women’s basketball Huskies don’t care where they play
UNCASVILLE — When the 64-team bracket for the NCAA Tournament is unveiled Monday, the UConn women may find themselves in a familiar position — seeded atop the Albany (N.Y.) Regional.
It’s where the Huskies landed the last time they rolled through both the regular season and American Athletic Conference Tournament.
“If we’re not, who cares?” guard Crystal Dangerfield said. “We’re going to have to play basketball either way, whether in Albany or wherever else those three places are. We’re going to go play basketball. It’s March Madness. That’s all that matters.”
The Huskies have been a No. 1 seed 12 straight seasons. Should that streak continue, they’ll likely have the built-in advantage of chasing the Final Four from the comforts of their own home — or reasonably close to it.
“People think we get breaks. We earn our breaks,” UConn coach Geno Auriemma said Monday following a 66-45 win over UCF in the AAC final. “We win every (darn) game and then we go where we’re supposed to go. That’s what the rule says.”
While the odds are against the Huskies getting the top overall seed — that’ll likely go to No. 1 Baylor, which handed Auriemma & Co. one of their two losses — chances are they land in Albany over the other regional sites of Chicago, Greensboro (N.C.) or Portland (Ore.).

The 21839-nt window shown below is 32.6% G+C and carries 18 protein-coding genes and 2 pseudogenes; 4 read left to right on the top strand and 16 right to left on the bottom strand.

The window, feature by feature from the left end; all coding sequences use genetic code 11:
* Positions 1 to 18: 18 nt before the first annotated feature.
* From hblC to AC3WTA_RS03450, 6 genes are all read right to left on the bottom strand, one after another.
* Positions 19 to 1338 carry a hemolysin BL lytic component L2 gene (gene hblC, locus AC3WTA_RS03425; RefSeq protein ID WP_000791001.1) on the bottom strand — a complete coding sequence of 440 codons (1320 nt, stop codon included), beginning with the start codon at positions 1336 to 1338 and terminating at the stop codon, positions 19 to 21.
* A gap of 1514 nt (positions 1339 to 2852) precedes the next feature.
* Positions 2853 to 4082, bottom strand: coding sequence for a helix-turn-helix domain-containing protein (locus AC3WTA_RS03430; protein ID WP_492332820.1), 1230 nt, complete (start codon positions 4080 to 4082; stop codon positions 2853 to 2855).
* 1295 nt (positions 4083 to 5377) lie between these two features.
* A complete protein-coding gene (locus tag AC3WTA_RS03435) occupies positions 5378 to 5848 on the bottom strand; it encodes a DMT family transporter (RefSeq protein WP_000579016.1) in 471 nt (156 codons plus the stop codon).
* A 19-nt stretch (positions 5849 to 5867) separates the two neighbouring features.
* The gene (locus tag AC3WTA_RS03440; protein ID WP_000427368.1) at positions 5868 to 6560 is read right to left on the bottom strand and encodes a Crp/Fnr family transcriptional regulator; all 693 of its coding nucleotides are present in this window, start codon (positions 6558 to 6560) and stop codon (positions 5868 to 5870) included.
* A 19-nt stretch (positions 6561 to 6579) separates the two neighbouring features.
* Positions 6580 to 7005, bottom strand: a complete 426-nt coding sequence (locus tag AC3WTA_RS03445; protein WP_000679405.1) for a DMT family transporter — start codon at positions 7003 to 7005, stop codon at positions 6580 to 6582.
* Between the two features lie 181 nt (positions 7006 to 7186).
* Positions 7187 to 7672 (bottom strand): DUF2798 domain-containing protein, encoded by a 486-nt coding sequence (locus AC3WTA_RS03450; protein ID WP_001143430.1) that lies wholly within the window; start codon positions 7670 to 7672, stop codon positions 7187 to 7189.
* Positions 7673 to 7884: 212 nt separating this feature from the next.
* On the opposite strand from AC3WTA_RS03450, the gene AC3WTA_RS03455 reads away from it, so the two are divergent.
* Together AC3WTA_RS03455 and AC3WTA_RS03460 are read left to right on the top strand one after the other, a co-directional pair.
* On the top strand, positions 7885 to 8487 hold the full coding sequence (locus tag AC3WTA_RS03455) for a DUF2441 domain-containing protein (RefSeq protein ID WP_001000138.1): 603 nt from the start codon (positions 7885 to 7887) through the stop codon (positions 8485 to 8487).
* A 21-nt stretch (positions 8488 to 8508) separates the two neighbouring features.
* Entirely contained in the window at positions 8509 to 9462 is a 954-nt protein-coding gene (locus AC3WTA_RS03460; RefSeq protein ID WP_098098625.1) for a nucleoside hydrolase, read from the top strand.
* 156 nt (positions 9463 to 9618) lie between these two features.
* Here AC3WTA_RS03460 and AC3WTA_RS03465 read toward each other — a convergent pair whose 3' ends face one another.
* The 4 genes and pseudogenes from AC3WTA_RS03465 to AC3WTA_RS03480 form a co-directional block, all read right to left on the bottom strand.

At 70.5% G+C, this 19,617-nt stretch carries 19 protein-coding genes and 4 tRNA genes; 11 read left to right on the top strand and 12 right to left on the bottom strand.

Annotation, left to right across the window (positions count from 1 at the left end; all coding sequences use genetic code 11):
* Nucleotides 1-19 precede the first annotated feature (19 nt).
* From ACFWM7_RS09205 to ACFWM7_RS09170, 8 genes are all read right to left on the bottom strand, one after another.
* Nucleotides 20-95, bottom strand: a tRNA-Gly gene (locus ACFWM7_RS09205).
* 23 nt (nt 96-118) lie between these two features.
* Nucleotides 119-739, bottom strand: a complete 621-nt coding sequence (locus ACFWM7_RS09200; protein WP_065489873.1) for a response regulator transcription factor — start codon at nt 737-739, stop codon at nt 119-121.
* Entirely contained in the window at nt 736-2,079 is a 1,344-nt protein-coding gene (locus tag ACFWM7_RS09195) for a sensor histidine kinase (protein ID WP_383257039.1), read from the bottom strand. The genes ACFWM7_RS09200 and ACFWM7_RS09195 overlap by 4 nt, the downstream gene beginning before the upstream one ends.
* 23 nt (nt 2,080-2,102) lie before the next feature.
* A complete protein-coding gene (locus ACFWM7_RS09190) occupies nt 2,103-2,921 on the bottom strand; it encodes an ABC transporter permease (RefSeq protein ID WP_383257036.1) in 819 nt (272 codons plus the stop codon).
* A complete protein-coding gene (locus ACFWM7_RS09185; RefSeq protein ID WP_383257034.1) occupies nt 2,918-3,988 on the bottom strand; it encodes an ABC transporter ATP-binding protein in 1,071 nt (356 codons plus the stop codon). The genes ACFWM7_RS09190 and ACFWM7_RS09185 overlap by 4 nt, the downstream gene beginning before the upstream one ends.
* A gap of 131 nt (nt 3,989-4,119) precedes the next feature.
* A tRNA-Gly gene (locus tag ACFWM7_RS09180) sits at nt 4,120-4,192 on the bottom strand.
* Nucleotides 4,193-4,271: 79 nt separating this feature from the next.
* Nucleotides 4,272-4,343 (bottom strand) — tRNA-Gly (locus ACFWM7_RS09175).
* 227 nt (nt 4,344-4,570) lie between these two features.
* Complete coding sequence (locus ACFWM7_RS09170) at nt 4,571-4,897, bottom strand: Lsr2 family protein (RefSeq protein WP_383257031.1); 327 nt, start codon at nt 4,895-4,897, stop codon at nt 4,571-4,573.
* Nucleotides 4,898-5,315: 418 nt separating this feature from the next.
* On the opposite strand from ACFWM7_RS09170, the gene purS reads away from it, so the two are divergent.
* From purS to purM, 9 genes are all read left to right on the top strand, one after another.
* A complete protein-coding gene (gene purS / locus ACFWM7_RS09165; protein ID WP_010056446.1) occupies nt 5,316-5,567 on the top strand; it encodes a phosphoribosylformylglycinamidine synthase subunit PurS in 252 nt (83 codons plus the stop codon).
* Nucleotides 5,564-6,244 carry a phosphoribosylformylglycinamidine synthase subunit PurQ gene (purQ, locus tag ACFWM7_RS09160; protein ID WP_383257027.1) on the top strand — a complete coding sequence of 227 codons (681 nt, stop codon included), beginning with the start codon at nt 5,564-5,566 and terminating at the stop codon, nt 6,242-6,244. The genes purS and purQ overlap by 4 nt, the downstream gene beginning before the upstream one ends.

“The No. 1 seed in the country goes someplace close — someplace close in Albany or Bridgeport,” Auriemma continued. “When it was Trenton, we went to Trenton. When it was Dayton, we went to Dayton. How far east you gotta go?
“I don’t care if they put it in the freaking Middle East, we’ll go there.”
The Huskies rolled to the Final Four last year as the No. 1 seed out of Albany, a roughly 140-mile drive from Storrs. The two years before that, they did so out of nearby Bridgeport.
Truth be told, though, the Huskies don’t care where the NCAA selection committee places them this time around.
“I don’t think any of us are paying attention to that,” guard Katie Lou Samuelson said. “I think people are going to do what they want to do, judge us the way they want to judge us. That’s not anything we can control.”
The Huskies, who are currently ranked No. 2 in the Associated Press poll, will tip off the first round either March 22 or 23 on campus. The ultimate goal, of course, remains a 12th consecutive Final Four and a 12th national championship.
Notre Dame and Mississippi State — the last two teams to eliminate the Huskies on buzzer-beaters in the Final Four — are both strong contenders to land No. 1 seeds after winning their respective conference tournaments.
The Huskies maintained their dominance in the AAC (120-0 all-time) by beating East Carolina, South Florida and UCF on consecutive days. And they did so without Samuelson, who has missed the last four games with a back injury.
“We had a lot of people step up this weekend,” Dangerfield said. “We’re going to need that even when she comes back. It’s just going to make our team that much stronger when she comes in. People can’t revert back to what they were doing when she was in before. They have to keep that going.”